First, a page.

Former CJI Ranjan Gogoi would have done well to pay heed to what he himself said during a hearing a year ago.
The President nominating—on the advice of the Centre—former Chief Justice of India (CJI) Ranjan Gogoi to the Rajya Sabha (RS) is a sad day for India’s judiciary. Such post-retirement placement—Gogoi retired in November 2019—casts a shadow on the major judgments given by the Supreme Court (SC) during Gogoi’s tenure, even if they were, in fact, jurisprudentially sound. Many of the judgments, like those on Rafale and Ayodhya, it so happens, went in favour of the government. Indeed, it is precisely to avoid such situations that, as a general rule, post-retirement appointments are frowned upon in such posts, among regulators, etc. If, however, such appointments are allowed, the argument goes, the about-to-retire person may just be induced to give the ‘right’ judgment/decision. Interestingly, while the Trai Act prohibits government jobs for any regulator, in 2014, an ex-Trai chief was appointed principal secretary, and the government then changed the Trai Act through an ordinance. More recently, the current Trai chief was re-hired after his term came to an end.
Ex-CJI Gogoi’s nomination to the RS, it has to be said, is not the first such occurrence—so, this government can’t be accused of being the only one to commit such improprieties. The PV Narasimha Rao government appointed former CJI Ranganath Misra as the chairperson of the National Human Rights Commission in October 1993, a year after his retirement, and Misra was elected to the Rajya Sabha on a Congress ticket in 1998. As a sitting judge of the SC, Misra had been appointed to the single-member commission of inquiry into the 1984 anti-Sikh riots by the Rajiv Gandhi government in April 1985, and had submitted a report exonerating the Congress party and its leaders in February 1987. Former CJI P Sathasivam was named Governor of Kerala by the Modi government in 2014, within months of retirement. Then, there is the case of Baharul Islam, who, as an SC judge in December 1982, had acquitted Jagannath Mishra, the then Congress chief minister of Bihar, in the Patna Urban Cooperative Bank case—Mishra’s government, in complete breach of propriety, had ordered the withdrawal of vigilance cases against Mishra. Just weeks after, in January 1983, Islam resigned from the SC, and was elected to the RS on a Congress ticket in 1984.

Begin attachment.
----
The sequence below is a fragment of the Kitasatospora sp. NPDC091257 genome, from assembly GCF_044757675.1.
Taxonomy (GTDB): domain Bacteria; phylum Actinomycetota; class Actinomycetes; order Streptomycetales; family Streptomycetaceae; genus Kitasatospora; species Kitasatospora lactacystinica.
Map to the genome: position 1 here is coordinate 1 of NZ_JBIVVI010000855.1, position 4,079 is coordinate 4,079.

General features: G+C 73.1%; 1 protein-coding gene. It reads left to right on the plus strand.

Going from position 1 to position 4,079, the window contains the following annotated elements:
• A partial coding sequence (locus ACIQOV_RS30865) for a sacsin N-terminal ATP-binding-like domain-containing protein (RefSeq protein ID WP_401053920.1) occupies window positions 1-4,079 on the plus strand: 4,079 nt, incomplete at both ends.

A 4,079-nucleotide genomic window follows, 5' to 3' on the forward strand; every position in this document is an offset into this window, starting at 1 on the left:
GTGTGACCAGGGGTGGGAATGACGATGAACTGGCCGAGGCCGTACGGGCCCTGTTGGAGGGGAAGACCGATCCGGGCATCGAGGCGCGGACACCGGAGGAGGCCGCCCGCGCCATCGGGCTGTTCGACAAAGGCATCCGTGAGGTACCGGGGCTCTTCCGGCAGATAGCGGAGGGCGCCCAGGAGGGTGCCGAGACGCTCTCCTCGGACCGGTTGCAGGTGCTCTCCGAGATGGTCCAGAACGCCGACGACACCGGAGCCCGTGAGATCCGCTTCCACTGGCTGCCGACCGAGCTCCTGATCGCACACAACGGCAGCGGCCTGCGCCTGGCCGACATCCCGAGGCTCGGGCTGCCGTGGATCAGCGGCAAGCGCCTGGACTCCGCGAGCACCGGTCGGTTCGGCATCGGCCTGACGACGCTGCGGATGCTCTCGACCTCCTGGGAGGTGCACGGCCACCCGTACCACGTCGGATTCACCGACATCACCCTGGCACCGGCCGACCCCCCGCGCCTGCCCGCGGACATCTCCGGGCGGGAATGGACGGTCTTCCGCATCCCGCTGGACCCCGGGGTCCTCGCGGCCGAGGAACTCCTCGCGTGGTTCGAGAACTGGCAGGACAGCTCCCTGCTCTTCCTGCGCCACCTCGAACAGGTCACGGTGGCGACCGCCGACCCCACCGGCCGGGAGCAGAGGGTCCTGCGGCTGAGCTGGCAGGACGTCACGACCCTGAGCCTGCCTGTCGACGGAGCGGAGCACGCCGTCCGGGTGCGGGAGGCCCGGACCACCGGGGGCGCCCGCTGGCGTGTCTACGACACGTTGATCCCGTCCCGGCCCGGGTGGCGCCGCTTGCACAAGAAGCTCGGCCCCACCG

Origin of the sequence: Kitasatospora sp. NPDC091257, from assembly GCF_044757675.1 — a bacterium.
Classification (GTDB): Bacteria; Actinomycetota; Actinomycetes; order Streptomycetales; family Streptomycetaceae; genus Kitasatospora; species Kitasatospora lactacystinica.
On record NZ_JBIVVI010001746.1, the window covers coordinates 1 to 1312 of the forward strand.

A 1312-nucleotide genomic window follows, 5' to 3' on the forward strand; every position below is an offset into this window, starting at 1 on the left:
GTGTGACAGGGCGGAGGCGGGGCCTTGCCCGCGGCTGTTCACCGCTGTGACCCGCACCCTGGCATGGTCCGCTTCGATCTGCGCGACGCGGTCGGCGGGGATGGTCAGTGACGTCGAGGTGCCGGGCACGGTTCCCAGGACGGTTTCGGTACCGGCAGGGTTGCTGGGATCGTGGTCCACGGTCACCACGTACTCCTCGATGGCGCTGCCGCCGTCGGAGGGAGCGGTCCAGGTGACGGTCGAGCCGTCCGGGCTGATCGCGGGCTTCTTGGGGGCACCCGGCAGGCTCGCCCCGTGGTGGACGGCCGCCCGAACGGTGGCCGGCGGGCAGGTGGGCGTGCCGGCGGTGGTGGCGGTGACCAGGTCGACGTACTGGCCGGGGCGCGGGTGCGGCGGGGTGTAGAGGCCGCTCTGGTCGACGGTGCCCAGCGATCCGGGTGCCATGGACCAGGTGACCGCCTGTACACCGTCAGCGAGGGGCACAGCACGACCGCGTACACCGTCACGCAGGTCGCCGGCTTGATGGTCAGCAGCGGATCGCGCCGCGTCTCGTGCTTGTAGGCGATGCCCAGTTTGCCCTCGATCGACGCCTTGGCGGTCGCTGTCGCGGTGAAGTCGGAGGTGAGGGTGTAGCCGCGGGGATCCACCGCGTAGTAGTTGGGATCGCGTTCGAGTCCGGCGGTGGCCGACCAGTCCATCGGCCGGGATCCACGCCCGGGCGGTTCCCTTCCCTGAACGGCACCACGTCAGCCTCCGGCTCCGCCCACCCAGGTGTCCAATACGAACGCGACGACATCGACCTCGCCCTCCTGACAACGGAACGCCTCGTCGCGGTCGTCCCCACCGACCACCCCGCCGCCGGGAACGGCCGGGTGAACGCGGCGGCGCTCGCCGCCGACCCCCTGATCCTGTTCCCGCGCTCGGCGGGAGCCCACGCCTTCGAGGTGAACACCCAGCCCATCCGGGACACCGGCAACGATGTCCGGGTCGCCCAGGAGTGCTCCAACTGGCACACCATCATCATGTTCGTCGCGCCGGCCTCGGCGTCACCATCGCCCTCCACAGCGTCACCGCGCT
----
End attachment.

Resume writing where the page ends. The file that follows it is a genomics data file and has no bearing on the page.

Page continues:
It is, of course, unrealistic to expect members of judiciary not to hold political opinions. Indeed, Justice VR Krishna Iyer, who delivered several landmark judgments, was a minister in the EMS Namboodiripad government in Kerala before joining the SC; Justice Iyer’s landmark judgments include Maneka Gandhi (1978), which allowed for a wide range of human rights to become part of the ‘right to life and personal liberty’, and Ratlam Municipality (1980) that became a precursor to the ‘polluter pays’ principle. Some countries like the US constitutionally provide for politicised judiciaries with partisan representation. And, Indira Gandhi even infamously called for a “dedicated judiciary”. But, given the faith reposed in the appellate judiciary’s insularity from politics, a Gogoi nomination shouldn’t be repeated by any government. Ideally, the former judges themselves should decline such offers. Former CJI Gogoi, and others, would do well to keep in mind the words of a Constitution bench of the SC that was hearing petitions challenging the laws governing quasi-judicial tribunals last year. When senior advocate Arvind Datar spoke of the need to appoint ex-judges to head these specialised tribunals, Justice Gogoi, who was part of the bench, said, “There is a view point that post-retirement appointment is itself a scar on judicial independence of the judiciary”. When Datar said it was only a view point and not the law, Gogoi countered that it “is a valid and strong point.” At the Ramnath Goenka lecture, Gogoi spoke of the need for the judiciary to remain “uncontaminated” and “independent”. Words full of sound and fury, it now appears, but signifying nothing.